Am I Guaranteed A Larger Settlement If My Personal Injury Case Goes To Trial And I Win? Could I Possibly Get Less Than What The Original Settlement Amount Was Offered?
Unfortunately, you’re never guaranteed that you’ll get a larger settlement if the case goes to trial, even if you win. The reason for this is because once you go into litigation or trial, the costs increase exponentially—both the case costs and the attorney’s fees. This is because there is substantially more work involved in litigating a case than in negotiating a settlement pre-suit. We do our best to make sure that doesn’t happen, and there is sometimes a very delicate balance that we have to strike. There is always the possibility that you may get less net recovery for the client, but the verdict or the settlement may be larger. For example, if you settle a case for $100,000 at trial and you’ve got $50,000 in costs, it’s going to put less money in your client’s pocket than if you would have settled the case maybe for $70,000 and you had no real costs. This is what we mean when we speak about the delicate balance.
Unfortunately, the fact is that litigation costs are higher now than they have ever been, and they only keep increasing. The cost of expert witnesses, for instance, is staggering. I’ve got some expert witnesses that charge between $750 to $1,200 an hour for a deposition. With the average deposition time, you’re looking at 2, 3, 4 hours. The deposition transcript reproduction fees are also very expensive now.
In addition, a whole field of new costs seems to be arising since the beginning of the COVID pandemic and the introduction of full trials over Zoom. Attorneys are focusing on expert services and consultants that can produce visual effects, such as graphics and animation. I anticipate that Zoom trials will become almost like television productions, with the need for similar production experts and companies.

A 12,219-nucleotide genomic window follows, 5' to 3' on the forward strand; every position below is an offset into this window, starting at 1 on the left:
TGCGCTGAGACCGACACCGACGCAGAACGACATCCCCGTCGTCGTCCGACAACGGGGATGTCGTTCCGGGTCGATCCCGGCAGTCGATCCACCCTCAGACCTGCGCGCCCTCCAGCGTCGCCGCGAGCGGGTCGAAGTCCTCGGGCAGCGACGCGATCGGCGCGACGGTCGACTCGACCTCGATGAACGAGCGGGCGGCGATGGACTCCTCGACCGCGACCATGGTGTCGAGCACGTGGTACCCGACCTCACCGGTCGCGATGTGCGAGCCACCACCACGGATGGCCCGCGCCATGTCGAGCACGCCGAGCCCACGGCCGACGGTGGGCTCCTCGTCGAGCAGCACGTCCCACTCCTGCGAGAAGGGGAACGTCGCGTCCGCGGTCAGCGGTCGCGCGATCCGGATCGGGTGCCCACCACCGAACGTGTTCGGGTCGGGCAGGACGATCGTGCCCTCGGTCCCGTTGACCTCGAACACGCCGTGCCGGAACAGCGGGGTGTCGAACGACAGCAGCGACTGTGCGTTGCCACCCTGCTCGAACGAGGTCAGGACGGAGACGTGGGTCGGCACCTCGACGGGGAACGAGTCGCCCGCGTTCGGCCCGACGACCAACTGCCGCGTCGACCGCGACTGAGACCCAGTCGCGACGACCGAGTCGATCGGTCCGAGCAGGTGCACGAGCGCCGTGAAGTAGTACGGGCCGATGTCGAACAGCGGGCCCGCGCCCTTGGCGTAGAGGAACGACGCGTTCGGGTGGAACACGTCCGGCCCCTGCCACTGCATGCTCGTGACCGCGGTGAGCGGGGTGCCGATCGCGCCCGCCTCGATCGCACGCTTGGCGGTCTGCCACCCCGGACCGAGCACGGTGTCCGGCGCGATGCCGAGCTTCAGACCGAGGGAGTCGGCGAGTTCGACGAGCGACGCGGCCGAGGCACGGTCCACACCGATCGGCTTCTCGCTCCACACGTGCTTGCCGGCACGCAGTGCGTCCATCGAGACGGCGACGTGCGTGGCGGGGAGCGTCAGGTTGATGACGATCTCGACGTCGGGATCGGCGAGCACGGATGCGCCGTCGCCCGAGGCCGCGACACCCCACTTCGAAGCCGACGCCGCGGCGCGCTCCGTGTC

We ourselves have hired graphics and animation people, and will probably continue doing so whether or not trials are happening over Zoom. The reality is that it is effective. Different people learn and comprehend information differently. For instance, some people are auditory learners, and some people are visual learners. Animations and infographics can communicate information to visual learners far better than spoken words from an attorney or an expert witness or even a judge might be able to. Our job is to try to figure out the best way to communicate most effectively to the most people. These days, that’s often through graphics or animation or trial production companies. They can be quite expensive, but they’re very powerful and persuasive.
So, in summation, the bottom-line is that you’re never guaranteed to get more money through trial than through settlement. However, I can tell you that at my firm, we spend a lot of time and effort considering the right thing to do for our clients. We look at the anticipated total costs in every single case where trial seems imminent, almost like forming a budget. From there, we can figure out the settlement amount that we’d need to win in order to get our client substantially more than what they were offered in a pre-suit. We look over those numbers carefully in order to discern what is realistic and in the client’s best interest, and what isn’t, in any given case.
It should be noted that we don’t always know exactly how things will play out. For instance, there have been times where I’ve recommended that clients take a lesser offer pre-trial, because it seemed like that would put the most money in their pocket, but we went forward with trial and the client ended up with more net recovery than we had anticipated.
At the end of the day, my clients really only care about how much they’re walking away with. They don’t particularly care if you win a million-dollar verdict if the trial racked up $990,000 in fees and costs and they only get to take home $100,000.
As such, we find it crucial to sit down with our clients before we file any lawsuit on their behalf and let them know exactly what the situation is. We tell them what we think the case is truly worth, and what we anticipate it’s going to cost to get us there (in terms of fees and costs). We make sure to be clear and honest about what the client’s take-home is likely to be, and whether that would be substantially higher than accepting a pre-trial settlement. I also make sure to be very realistic with them about what trial entails. For lack of a better phrase, trial is a pain in the butt. No one really likes going through it, as it is generally not an enjoyable experience for clients who are having their pain and trauma picked apart. However, for a substantial enough amount of money, many clients feel that it is worth it.